Uncomfortable feelings are...well...uncomfortable. It's not unlike wading through a mud puddle - squelchy and squishy. Who would choose to do it on purpose? I'm hoping you might if you were doing it to help your child. CLICK HERE to read this article and decide for yourself!
There are so many books, programs and resources out there for parents to learn about parenting. How do you know what's right for you and your child? How do you choose? And what is "good enough" parenting, anyway? CLICK HERE to read some of my thoughts on parenting well.
We all think we know empathy well enough. CLICK THIS LINK to read some of my recent thoughts on this most necessary gift to our children.
In this newly published article on Medium.com, I've outlined two important tools to consider adding to your anxiety management toolkit - relaxation and mindfulness. Both are forms of meditation. Both have their place in your life. See what you think!
You might be self-actualizing!
CLICK HERE to read my thoughts on how this anxiety management strategy might just increase your quality of life - now and in the future!
It's not what you think!
But, hopefully, it's something you can take on and do - for you and our children!
So how is your daily schedule development plan going? Have you taken the time to sit down with your family and establish some plans? Have you already begun to implement? Or are you still avoiding this?
If you're plugging ahead - great!! Just remember to check in and see how it's going and adjust as you need to.
If you're feeling stuck - why? What's getting in the way? Do you have your doubts about whether or not a schedule is helpful? Did you try to get your kids to talk about this but they just wouldn't participate? Did you get as far as posting the schedule but they won't give it a real try? Where are you stuck? And why? What would help you move forward to get beyond this stuck place?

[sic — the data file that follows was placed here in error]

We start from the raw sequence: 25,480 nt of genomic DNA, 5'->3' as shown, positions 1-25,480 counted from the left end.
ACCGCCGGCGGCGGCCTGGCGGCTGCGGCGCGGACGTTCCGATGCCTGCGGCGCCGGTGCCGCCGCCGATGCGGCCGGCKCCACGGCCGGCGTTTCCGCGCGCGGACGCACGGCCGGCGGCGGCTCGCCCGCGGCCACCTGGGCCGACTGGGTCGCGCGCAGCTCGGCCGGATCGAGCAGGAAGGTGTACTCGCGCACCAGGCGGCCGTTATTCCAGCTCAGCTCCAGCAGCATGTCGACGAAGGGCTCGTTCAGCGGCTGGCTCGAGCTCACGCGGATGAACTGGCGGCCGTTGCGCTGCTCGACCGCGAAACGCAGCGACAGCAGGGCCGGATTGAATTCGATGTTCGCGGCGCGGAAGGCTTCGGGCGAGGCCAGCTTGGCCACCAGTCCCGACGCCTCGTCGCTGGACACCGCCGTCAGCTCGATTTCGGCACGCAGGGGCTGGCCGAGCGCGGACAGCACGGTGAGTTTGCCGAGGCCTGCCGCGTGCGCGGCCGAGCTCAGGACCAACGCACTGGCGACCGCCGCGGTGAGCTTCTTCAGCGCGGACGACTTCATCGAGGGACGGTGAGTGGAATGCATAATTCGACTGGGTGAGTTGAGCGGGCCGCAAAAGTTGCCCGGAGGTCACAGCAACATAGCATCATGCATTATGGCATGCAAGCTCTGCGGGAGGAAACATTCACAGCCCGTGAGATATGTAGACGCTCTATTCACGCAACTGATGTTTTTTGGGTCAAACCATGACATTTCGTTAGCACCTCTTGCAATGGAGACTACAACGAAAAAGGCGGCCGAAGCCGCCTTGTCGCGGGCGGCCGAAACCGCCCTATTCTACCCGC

What if you just accepted that this has been hard? Harder than you thought it would be? And what if you could still feel "good enough" despite that?
If you ask the right questions, you'll get the right answers - breathe and listen to your inner wisdom.
Until next time, be well and be content.
One of the things you've probably run into (assuming you've listened to and tried to implement strategies in this past Sunday's podcast) is that it can seem difficult to WANT to create structure. It feels "too boxed in". You worry that your kids will be bored and rebel against the schedules even if they've participated in creating them. You've had the freedom when kids were home on evenings and weekends to not have the structure or any of the limits that it imposes. So why bother?
Well, if we want to help kids deal with anxiety, we'll need to look at this strategy more closely.
Think of the last suspenseful movie you watched. Do you remember the thrill of being on the edge of your seat waiting expectantly for the next dramatic scene to unfold? If you think back, beyond the music which generated a sense of tension (think of that shower scene in Psycho! or the music from Jaws), it's the not knowing what will happen next, but feeling compelled to try to imagine it ahead of time. If you're like me, you cover your eyes in anticipation!
You see, one of the things that creates tension - which we call anxiety when it's about our own lives and not something on a movie - is not knowing what's going to happen next.
Schedules, while they might be work to set up and generate some friction when we try to implement them, increase the sense of predictability. This means we know exactly what's going to happen next.
It's like watching a suspenseful movie sitting beside someone who's seen it before and ruins the 'tension' by loudly announcing what's going to happen. You know the kind! They're the ones no one wants to watch a movie with. At the theatre, having no surprise is boring. Living day to day with only "surprises" is stressful. Anxiety provoking. Uncomfortable.
And when we're stressed, anxious and uncomfortable, we don't do our best.
What do you think? Have I convinced you yet that setting up a schedule is an anxiety prevention measure that's worth implementing in your daily life during the pandemic?
I'm Judith Pinto, Occupational Therapist (Alberta, Canada) and Educator. I specialize in supporting neurodiverse children and adults to function at their best through integrative mental health consultations, psychotherapy & education.
Disclaimer: The information in this website page is not to be used in place of medical treatment by a health or mental health provider.